I agree absolutely that we mustn’t assume the way a piece is performed now is the way it was performed before; this was his way of explaining an alternative to the passive acceptance of modern-day gagaku performance practice in Japan. However, one cannot possibly “use only the information contained in the scores themselves”! Recreations of European medieval music (a tradition to which Laurence belonged) always try to extract as much information as possible from early instruments, treatises, anecdotal literature, iconography, society, and so on—and also, notably, from living traditions which have remained relatively stable, as performers of European medieval music do for folk singing and instrumental heterophony in Europe and North Africa. All such material is abundant for the Tang, and Laurence would have loved to make more use of it; one cannot possibly treat the score (a skeletal outline) as if it provides all the information necessary to performance (it doesn’t even do that for Bach or Mozart!), in some kind of cultural void. Of course, we need to select judiciously which cultures we use as our material. Music is never merely notes on a page!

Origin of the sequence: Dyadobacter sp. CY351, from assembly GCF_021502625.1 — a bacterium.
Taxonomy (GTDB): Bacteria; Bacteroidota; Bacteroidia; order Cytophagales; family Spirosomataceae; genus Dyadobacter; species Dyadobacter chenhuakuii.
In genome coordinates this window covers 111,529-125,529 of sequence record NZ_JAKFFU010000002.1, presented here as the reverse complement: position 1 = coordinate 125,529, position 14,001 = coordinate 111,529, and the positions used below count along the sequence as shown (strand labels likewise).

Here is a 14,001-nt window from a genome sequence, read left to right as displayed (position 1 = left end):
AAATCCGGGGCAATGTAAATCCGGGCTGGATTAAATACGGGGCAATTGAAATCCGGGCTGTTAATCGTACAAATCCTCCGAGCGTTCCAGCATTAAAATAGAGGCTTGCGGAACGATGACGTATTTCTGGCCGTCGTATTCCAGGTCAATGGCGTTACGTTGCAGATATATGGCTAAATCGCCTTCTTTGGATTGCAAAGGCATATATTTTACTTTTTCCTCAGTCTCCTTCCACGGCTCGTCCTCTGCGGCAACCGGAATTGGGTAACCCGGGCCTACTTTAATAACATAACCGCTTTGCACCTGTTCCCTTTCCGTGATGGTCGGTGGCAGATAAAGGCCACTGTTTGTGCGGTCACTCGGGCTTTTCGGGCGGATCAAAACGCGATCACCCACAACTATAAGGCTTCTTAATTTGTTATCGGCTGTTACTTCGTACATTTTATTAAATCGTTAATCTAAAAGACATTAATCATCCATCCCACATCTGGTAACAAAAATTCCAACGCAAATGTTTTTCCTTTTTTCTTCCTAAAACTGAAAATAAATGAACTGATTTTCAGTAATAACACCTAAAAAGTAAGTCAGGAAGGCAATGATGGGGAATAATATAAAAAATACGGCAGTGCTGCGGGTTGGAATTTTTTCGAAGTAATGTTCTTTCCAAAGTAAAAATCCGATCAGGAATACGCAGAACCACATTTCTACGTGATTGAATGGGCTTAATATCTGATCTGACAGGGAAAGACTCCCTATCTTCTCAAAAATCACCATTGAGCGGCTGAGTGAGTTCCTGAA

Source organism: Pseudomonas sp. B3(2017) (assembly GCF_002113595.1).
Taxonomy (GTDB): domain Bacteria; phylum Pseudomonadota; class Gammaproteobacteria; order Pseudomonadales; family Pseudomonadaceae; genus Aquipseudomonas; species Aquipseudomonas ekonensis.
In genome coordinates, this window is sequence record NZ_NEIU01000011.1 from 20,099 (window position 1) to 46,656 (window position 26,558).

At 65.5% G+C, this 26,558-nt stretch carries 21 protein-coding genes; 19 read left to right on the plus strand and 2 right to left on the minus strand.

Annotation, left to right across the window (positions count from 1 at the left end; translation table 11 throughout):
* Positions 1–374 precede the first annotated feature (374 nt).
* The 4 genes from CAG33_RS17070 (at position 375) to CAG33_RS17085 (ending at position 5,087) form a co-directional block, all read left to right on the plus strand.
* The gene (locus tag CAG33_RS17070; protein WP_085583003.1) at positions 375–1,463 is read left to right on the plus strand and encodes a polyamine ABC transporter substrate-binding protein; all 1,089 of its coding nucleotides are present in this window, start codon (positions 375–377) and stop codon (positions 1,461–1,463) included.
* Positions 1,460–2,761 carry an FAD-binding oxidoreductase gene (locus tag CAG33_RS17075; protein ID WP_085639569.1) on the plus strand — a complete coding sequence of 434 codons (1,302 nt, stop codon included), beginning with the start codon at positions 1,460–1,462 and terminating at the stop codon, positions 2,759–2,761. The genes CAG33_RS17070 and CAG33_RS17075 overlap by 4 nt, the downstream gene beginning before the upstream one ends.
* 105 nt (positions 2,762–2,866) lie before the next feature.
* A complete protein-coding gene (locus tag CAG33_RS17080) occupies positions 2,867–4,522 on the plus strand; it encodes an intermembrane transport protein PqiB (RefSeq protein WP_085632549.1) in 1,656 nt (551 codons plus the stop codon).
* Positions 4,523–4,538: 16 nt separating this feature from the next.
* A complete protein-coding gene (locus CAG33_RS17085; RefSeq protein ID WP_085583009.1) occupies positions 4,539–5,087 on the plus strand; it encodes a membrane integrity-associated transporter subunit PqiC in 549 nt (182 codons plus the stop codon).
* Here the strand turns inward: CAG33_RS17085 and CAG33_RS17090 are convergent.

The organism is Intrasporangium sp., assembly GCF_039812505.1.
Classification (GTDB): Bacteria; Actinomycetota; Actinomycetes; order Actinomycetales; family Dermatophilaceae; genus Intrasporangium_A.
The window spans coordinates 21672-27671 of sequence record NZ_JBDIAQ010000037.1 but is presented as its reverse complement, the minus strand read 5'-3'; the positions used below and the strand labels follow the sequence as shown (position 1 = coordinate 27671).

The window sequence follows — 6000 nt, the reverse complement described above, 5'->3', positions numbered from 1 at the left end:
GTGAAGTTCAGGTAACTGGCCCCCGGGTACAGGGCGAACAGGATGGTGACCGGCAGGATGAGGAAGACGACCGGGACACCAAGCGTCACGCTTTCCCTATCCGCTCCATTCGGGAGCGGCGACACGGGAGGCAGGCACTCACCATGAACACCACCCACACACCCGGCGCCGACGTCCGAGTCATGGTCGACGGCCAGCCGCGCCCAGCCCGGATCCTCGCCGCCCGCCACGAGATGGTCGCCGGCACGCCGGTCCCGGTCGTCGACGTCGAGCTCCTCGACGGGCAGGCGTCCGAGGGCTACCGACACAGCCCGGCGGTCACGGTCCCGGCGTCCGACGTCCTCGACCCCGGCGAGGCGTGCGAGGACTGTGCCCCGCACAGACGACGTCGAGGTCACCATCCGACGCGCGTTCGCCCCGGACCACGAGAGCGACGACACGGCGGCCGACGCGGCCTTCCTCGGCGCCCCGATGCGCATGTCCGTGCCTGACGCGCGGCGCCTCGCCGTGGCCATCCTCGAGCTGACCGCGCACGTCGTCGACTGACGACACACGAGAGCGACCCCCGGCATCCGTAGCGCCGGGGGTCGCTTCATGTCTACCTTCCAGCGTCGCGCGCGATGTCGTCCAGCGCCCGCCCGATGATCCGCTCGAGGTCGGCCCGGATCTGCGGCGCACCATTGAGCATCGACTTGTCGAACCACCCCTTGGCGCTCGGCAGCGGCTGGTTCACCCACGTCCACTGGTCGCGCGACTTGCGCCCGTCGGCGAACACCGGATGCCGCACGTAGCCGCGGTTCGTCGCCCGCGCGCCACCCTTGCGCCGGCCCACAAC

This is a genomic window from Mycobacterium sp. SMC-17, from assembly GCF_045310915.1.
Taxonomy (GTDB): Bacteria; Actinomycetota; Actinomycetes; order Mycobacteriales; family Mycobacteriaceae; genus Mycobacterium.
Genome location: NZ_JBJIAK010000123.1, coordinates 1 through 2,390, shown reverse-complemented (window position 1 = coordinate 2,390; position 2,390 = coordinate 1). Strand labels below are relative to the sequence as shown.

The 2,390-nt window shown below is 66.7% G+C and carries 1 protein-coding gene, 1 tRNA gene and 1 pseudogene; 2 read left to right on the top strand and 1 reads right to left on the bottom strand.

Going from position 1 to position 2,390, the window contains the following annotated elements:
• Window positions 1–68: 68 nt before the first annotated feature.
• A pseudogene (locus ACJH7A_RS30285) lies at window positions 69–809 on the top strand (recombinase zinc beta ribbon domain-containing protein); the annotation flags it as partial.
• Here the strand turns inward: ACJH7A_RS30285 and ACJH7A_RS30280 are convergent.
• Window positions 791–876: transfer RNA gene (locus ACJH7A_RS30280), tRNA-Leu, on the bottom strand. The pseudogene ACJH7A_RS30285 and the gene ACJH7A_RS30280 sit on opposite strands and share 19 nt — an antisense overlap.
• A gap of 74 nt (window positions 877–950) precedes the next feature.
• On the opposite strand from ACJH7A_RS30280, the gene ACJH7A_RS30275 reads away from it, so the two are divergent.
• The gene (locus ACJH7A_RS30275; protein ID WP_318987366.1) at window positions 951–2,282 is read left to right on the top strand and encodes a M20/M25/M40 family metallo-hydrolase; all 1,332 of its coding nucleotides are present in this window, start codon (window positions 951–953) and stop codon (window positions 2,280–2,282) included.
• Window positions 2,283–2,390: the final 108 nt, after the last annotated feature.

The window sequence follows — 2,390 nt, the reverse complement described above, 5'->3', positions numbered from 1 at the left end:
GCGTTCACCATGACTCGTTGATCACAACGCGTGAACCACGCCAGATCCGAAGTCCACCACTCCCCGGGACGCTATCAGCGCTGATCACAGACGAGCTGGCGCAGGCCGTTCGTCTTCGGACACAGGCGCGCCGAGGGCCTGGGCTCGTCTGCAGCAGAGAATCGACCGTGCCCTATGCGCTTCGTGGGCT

Laurence retained committed to the qin after his initial studies with Zha Fuxi and Xu Yuanbai in wartime Chongqing, along with Robert van Gulik (imagine…). In the 1960s he provided notes for John Levy’s Lyrichord recordings of Daoist and Buddhist ritual in Taiwan and Hong Kong, a rare initiative for the time—Laurence would have been excited by later projects on the mainland. (I note, en passant, that one online catalogue, under Genre listing, gives “Non-music”!)

The interminably long titles of his articles were endearing—my prize goes to

The musical implications of Chinese song-texts with unequal lines, and the significance of nonsense syllables, with special reference to the art songs of the Song dynasty.

And his language was charming, with formulations like